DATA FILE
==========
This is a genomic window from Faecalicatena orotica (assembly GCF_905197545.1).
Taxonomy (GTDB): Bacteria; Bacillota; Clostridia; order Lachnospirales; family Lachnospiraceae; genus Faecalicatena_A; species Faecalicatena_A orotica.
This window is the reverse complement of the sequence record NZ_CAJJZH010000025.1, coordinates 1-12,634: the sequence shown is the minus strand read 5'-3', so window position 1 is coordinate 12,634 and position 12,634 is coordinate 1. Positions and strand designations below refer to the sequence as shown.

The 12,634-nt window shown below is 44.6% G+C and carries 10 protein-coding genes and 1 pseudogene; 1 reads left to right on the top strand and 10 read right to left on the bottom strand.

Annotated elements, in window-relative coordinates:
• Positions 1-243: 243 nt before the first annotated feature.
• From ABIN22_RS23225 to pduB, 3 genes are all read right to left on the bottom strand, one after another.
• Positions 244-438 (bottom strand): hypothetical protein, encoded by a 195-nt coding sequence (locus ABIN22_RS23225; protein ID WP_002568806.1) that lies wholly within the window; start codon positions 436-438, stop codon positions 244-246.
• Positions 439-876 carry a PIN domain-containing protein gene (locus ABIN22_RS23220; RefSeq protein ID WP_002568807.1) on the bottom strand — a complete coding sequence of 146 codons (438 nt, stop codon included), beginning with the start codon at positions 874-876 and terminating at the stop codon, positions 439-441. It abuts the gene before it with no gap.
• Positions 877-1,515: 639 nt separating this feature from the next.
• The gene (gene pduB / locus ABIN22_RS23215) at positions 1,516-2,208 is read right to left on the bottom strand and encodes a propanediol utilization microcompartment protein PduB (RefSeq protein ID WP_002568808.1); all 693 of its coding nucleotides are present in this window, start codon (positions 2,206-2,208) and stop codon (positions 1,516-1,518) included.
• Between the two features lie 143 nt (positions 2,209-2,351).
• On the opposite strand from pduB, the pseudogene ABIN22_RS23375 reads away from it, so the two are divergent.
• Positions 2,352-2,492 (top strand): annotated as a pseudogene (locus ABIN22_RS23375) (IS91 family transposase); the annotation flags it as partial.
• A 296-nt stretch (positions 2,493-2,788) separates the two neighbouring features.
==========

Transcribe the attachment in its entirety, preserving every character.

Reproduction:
This is a genomic window from Faecalicatena orotica (assembly GCF_905197545.1).
Taxonomy (GTDB): Bacteria; Bacillota; Clostridia; order Lachnospirales; family Lachnospiraceae; genus Faecalicatena_A; species Faecalicatena_A orotica.
This window is the reverse complement of the sequence record NZ_CAJJZH010000025.1, coordinates 1-12,634: the sequence shown is the minus strand read 5'-3', so window position 1 is coordinate 12,634 and position 12,634 is coordinate 1. Positions and strand designations below refer to the sequence as shown.

The 12,634-nt window shown below is 44.6% G+C and carries 10 protein-coding genes and 1 pseudogene; 1 reads left to right on the top strand and 10 read right to left on the bottom strand.

Annotated elements, in window-relative coordinates:
• Positions 1-243: 243 nt before the first annotated feature.
• From ABIN22_RS23225 to pduB, 3 genes are all read right to left on the bottom strand, one after another.
• Positions 244-438 (bottom strand): hypothetical protein, encoded by a 195-nt coding sequence (locus ABIN22_RS23225; protein ID WP_002568806.1) that lies wholly within the window; start codon positions 436-438, stop codon positions 244-246.
• Positions 439-876 carry a PIN domain-containing protein gene (locus ABIN22_RS23220; RefSeq protein ID WP_002568807.1) on the bottom strand — a complete coding sequence of 146 codons (438 nt, stop codon included), beginning with the start codon at positions 874-876 and terminating at the stop codon, positions 439-441. It abuts the gene before it with no gap.
• Positions 877-1,515: 639 nt separating this feature from the next.
• The gene (gene pduB / locus ABIN22_RS23215) at positions 1,516-2,208 is read right to left on the bottom strand and encodes a propanediol utilization microcompartment protein PduB (RefSeq protein ID WP_002568808.1); all 693 of its coding nucleotides are present in this window, start codon (positions 2,206-2,208) and stop codon (positions 1,516-1,518) included.
• Between the two features lie 143 nt (positions 2,209-2,351).
• On the opposite strand from pduB, the pseudogene ABIN22_RS23375 reads away from it, so the two are divergent.
• Positions 2,352-2,492 (top strand): annotated as a pseudogene (locus ABIN22_RS23375) (IS91 family transposase); the annotation flags it as partial.
• A 296-nt stretch (positions 2,493-2,788) separates the two neighbouring features.